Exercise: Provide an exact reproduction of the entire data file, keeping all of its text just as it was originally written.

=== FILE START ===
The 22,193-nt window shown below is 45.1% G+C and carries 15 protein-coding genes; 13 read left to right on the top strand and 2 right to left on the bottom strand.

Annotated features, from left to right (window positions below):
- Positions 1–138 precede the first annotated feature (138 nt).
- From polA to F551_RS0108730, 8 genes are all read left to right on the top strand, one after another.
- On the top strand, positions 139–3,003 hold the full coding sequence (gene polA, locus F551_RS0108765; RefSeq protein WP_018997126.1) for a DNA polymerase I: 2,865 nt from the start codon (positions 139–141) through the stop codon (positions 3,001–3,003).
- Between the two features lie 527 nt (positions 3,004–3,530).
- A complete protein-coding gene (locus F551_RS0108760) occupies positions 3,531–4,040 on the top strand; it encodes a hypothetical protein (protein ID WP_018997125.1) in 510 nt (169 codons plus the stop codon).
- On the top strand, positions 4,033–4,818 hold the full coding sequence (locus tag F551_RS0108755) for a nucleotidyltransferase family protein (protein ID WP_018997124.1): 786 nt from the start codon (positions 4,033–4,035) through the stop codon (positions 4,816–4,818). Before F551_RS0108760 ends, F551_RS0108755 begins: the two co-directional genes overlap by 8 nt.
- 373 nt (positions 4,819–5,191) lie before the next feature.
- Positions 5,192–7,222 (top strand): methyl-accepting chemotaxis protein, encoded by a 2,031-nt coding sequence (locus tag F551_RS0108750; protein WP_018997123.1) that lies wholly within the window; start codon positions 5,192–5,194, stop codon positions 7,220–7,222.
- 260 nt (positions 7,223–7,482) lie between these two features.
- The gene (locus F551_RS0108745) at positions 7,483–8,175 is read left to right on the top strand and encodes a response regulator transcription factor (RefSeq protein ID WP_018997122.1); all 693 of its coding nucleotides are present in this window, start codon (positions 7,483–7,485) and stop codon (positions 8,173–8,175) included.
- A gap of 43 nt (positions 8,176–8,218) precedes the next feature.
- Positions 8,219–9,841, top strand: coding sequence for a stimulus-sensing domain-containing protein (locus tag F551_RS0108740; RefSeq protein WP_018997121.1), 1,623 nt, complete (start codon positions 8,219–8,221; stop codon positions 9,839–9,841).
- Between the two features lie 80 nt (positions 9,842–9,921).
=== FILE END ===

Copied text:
The 22,193-nt window shown below is 45.1% G+C and carries 15 protein-coding genes; 13 read left to right on the top strand and 2 right to left on the bottom strand.

Annotated features, from left to right (window positions below):
- Positions 1–138 precede the first annotated feature (138 nt).
- From polA to F551_RS0108730, 8 genes are all read left to right on the top strand, one after another.
- On the top strand, positions 139–3,003 hold the full coding sequence (gene polA, locus F551_RS0108765; RefSeq protein WP_018997126.1) for a DNA polymerase I: 2,865 nt from the start codon (positions 139–141) through the stop codon (positions 3,001–3,003).
- Between the two features lie 527 nt (positions 3,004–3,530).
- A complete protein-coding gene (locus F551_RS0108760) occupies positions 3,531–4,040 on the top strand; it encodes a hypothetical protein (protein ID WP_018997125.1) in 510 nt (169 codons plus the stop codon).
- On the top strand, positions 4,033–4,818 hold the full coding sequence (locus tag F551_RS0108755) for a nucleotidyltransferase family protein (protein ID WP_018997124.1): 786 nt from the start codon (positions 4,033–4,035) through the stop codon (positions 4,816–4,818). Before F551_RS0108760 ends, F551_RS0108755 begins: the two co-directional genes overlap by 8 nt.
- 373 nt (positions 4,819–5,191) lie before the next feature.
- Positions 5,192–7,222 (top strand): methyl-accepting chemotaxis protein, encoded by a 2,031-nt coding sequence (locus tag F551_RS0108750; protein WP_018997123.1) that lies wholly within the window; start codon positions 5,192–5,194, stop codon positions 7,220–7,222.
- 260 nt (positions 7,223–7,482) lie between these two features.
- The gene (locus F551_RS0108745) at positions 7,483–8,175 is read left to right on the top strand and encodes a response regulator transcription factor (RefSeq protein ID WP_018997122.1); all 693 of its coding nucleotides are present in this window, start codon (positions 7,483–7,485) and stop codon (positions 8,173–8,175) included.
- A gap of 43 nt (positions 8,176–8,218) precedes the next feature.
- Positions 8,219–9,841, top strand: coding sequence for a stimulus-sensing domain-containing protein (locus tag F551_RS0108740; RefSeq protein WP_018997121.1), 1,623 nt, complete (start codon positions 8,219–8,221; stop codon positions 9,839–9,841).
- Between the two features lie 80 nt (positions 9,842–9,921).